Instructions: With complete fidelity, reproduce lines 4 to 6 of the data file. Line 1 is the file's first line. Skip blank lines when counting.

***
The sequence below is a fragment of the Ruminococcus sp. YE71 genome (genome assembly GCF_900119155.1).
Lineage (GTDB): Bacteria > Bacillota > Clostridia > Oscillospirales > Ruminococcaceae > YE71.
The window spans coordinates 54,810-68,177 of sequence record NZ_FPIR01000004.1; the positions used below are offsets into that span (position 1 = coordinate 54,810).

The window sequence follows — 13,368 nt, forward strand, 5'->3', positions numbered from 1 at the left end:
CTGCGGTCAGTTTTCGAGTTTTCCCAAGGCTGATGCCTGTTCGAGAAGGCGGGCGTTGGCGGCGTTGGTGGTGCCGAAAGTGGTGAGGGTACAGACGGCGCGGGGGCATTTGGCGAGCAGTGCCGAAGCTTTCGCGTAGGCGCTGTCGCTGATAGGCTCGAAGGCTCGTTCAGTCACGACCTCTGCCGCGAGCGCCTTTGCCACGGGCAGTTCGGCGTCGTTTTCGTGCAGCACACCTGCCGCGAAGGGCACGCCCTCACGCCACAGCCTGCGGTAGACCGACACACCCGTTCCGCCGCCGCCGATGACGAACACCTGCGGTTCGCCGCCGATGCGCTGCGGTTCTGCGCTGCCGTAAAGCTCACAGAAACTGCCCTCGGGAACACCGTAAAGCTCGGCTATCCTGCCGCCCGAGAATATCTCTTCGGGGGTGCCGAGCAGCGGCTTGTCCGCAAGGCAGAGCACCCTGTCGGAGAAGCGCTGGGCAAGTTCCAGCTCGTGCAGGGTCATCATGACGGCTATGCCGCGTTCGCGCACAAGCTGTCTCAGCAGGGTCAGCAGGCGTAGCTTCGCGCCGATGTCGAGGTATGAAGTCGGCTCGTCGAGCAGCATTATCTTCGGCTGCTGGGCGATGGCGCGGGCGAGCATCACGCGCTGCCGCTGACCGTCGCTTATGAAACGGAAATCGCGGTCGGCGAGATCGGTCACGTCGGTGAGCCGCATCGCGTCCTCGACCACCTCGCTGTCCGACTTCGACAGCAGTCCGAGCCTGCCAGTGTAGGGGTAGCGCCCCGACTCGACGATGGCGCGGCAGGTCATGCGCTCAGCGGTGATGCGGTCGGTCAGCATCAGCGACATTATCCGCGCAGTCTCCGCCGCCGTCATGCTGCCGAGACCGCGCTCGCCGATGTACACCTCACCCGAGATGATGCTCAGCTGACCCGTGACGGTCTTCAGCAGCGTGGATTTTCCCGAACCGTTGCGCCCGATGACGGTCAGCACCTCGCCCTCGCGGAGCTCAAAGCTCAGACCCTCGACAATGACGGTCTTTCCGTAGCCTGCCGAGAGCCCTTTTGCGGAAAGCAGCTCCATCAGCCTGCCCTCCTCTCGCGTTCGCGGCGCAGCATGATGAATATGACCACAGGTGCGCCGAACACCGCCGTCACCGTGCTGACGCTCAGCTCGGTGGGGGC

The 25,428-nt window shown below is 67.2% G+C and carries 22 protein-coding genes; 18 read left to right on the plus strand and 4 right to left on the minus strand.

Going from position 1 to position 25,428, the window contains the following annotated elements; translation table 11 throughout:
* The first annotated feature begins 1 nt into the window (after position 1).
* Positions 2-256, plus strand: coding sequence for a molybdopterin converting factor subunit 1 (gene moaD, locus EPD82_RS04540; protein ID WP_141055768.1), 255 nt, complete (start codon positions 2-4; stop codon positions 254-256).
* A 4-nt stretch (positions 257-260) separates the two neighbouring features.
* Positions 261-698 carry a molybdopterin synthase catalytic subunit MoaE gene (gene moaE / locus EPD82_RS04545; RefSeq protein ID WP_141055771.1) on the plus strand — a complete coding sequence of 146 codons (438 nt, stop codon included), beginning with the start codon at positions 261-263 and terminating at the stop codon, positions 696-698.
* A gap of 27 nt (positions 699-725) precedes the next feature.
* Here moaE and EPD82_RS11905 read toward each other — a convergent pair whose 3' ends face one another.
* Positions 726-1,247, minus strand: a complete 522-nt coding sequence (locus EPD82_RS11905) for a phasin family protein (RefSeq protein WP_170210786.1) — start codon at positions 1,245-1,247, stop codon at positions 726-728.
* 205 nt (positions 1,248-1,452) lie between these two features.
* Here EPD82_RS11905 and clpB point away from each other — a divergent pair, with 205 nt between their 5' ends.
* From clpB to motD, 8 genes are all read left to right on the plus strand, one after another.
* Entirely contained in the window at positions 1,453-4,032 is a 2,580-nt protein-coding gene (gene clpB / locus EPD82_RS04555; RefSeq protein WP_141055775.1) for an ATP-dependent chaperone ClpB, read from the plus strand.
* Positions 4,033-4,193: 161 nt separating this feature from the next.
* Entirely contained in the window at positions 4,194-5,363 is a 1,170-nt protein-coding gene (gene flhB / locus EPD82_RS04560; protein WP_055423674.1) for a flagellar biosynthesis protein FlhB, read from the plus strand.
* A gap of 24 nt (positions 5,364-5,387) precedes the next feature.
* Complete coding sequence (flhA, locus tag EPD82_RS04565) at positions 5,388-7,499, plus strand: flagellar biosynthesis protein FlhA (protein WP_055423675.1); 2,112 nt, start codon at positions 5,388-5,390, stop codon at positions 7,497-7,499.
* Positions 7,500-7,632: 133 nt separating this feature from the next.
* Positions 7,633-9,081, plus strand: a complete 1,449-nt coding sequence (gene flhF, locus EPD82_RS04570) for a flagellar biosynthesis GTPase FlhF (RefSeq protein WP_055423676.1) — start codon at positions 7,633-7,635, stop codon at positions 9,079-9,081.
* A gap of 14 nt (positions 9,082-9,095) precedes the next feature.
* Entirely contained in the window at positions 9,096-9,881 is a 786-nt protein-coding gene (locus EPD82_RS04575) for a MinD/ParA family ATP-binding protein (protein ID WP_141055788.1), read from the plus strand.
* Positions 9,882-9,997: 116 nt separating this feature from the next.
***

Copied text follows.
The window sequence follows — 13,368 nt, forward strand, 5'->3', positions numbered from 1 at the left end:
CTGCGGTCAGTTTTCGAGTTTTCCCAAGGCTGATGCCTGTTCGAGAAGGCGGGCGTTGGCGGCGTTGGTGGTGCCGAAAGTGGTGAGGGTACAGACGGCGCGGGGGCATTTGGCGAGCAGTGCCGAAGCTTTCGCGTAGGCGCTGTCGCTGATAGGCTCGAAGGCTCGTTCAGTCACGACCTCTGCCGCGAGCGCCTTTGCCACGGGCAGTTCGGCGTCGTTTTCGTGCAGCACACCTGCCGCGAAGGGCACGCCCTCACGCCACAGCCTGCGGTAGACCGACACACCCGTTCCGCCGCCGCCGATGACGAACACCTGCGGTTCGCCGCCGATGCGCTGCGGTTCTGCGCTGCCGTAAAGCTCACAGAAACTGCCCTCGGGAACACCGTAAAGCTCGGCTATCCTGCCGCCCGAGAATATCTCTTCGGGGGTGCCGAGCAGCGGCTTGTCCGCAAGGCAGAGCACCCTGTCGGAGAAGCGCTGGGCAAGTTCCAGCTCGTGCAGGGTCATCATGACGGCTATGCCGCGTTCGCGCACAAGCTGTCTCAGCAGGGTCAGCAGGCGTAGCTTCGCGCCGATGTCGAGGTATGAAGTCGGCTCGTCGAGCAGCATTATCTTCGGCTGCTGGGCGATGGCGCGGGCGAGCATCACGCGCTGCCGCTGACCGTCGCTTATGAAACGGAAATCGCGGTCGGCGAGATCGGTCACGTCGGTGAGCCGCATCGCGTCCTCGACCACCTCGCTGTCCGACTTCGACAGCAGTCCGAGCCTGCCAGTGTAGGGGTAGCGCCCCGACTCGACGATGGCGCGGCAGGTCATGCGCTCAGCGGTGATGCGGTCGGTCAGCATCAGCGACATTATCCGCGCAGTCTCCGCCGCCGTCATGCTGCCGAGACCGCGCTCGCCGATGTACACCTCACCCGAGATGATGCTCAGCTGACCCGTGACGGTCTTCAGCAGCGTGGATTTTCCCGAACCGTTGCGCCCGATGACGGTCAGCACCTCGCCCTCGCGGAGCTCAAAGCTCAGACCCTCGACAATGACGGTCTTTCCGTAGCCTGCCGAGAGCCCTTTTGCGGAAAGCAGCTCCATCAGCCTGCCCTCCTCTCGCGTTCGCGGCGCAGCATGATGAATATGACCACAGGTGCGCCGAACACCGCCGTCACCGTGCTGACGCTCAGCTCGGTGGGGGC

The 25,428-nt window shown below is 67.2% G+C and carries 22 protein-coding genes; 18 read left to right on the plus strand and 4 right to left on the minus strand.